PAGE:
Origins of Onamaalu: The Telugu Alphabet
The Telugu alphabet is called Onamaalu. There is a good reason and a little bit of history for this. Just as Buddhism was widely practised in the ancient Telugu country, Jainism flourished in the Kannade country. The writers of the earliest Kannada literature were Jains. They were the religious leaders and educators of that day. Common folks sent their children to Jain gurus for education. The gurus initiated the Aksharabhyasam of the children with a prayer to the Thirthankaras and Siddhas.
That prayer started with "Siddham Namaha." The close ties with the Kannada country helped spread the Jain traditions in the Telugu country. There is even a school of thought that the Jain and Buddhist literature that existed before Nannaya was destroyed by scholars and kings who embraced Hinduism. Even if the literature was destroyed, the traditions survived and Aksharabhyasam continued to be initiated with the prayer - Siddham Namaha.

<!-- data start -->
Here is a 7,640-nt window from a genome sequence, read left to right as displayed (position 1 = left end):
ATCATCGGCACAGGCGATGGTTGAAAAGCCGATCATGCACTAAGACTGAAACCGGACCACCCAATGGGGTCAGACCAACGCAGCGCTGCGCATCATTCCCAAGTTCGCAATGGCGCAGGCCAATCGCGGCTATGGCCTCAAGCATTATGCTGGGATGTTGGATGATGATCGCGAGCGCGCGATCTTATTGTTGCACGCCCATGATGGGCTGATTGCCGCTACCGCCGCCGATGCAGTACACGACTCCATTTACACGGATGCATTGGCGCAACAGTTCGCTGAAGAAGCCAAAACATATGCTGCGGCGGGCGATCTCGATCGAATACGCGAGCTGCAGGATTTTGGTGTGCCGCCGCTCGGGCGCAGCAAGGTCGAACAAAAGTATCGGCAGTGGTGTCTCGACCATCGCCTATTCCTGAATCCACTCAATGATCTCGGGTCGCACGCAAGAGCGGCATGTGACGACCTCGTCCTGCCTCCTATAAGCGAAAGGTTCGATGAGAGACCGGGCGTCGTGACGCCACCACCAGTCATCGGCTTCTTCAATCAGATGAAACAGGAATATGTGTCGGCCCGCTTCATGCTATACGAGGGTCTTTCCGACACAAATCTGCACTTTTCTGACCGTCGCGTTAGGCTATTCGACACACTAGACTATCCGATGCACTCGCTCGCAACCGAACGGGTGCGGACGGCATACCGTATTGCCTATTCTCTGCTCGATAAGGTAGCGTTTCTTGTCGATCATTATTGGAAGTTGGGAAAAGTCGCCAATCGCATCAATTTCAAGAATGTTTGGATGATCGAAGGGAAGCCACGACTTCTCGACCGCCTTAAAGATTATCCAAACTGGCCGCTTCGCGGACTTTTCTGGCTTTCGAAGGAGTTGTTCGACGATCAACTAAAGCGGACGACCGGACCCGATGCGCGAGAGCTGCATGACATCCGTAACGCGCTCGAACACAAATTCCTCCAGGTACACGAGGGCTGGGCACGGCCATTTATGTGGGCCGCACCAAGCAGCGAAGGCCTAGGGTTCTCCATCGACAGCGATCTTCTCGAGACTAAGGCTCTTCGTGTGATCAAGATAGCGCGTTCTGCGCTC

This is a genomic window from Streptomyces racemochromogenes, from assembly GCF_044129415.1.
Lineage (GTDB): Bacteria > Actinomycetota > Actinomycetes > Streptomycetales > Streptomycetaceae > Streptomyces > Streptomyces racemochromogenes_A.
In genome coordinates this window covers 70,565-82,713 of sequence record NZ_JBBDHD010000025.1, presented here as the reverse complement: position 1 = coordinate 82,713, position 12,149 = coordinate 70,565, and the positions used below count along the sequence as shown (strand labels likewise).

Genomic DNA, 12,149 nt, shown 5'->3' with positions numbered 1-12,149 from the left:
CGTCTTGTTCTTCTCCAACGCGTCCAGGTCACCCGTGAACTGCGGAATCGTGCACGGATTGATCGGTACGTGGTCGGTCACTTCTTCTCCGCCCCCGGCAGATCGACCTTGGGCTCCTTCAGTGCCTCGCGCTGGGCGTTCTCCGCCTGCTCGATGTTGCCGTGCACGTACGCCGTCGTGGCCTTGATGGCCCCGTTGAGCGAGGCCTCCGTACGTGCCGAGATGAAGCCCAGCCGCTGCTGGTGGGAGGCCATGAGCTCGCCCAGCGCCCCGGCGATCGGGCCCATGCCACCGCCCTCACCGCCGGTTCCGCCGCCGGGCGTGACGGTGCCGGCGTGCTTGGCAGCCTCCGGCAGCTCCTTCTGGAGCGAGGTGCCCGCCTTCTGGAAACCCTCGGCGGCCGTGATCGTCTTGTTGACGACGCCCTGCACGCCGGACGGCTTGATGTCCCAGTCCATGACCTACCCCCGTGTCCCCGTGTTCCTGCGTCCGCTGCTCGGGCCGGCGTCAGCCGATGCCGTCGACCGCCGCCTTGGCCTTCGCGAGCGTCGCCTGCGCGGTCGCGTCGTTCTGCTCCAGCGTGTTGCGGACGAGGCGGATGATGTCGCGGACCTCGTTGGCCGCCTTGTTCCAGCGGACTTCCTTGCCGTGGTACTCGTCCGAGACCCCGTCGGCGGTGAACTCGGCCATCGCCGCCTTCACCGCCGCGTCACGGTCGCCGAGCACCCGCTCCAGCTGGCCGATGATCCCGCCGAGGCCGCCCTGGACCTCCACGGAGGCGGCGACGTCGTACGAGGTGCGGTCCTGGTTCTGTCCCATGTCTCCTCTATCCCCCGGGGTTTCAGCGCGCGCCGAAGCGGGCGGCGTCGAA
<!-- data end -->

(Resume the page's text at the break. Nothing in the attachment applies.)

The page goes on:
In later years, between 10th and 14th centuries, Saivism became wide spread in the Telugu country (Paa So wrote Basava Puranam during this time). Now the religious leaders and teachers were the Saivites and they initiated Aksharabhyasam with a prayer that started with "Onnamassivaaya." But the Jain tradition did not die away.
The initiation prayer generally took the form of "Onnamassivaya Siddham Namaha." Over the years it became O-Na-Ma-See-Vaa-Yaa-See-Dham-Namaha and the alphabet that was learnt with this prayer came to be called "O-na-ma-lu." Source: Mana lipi puttupoorvotharaalu by Thirumala Raamachandra.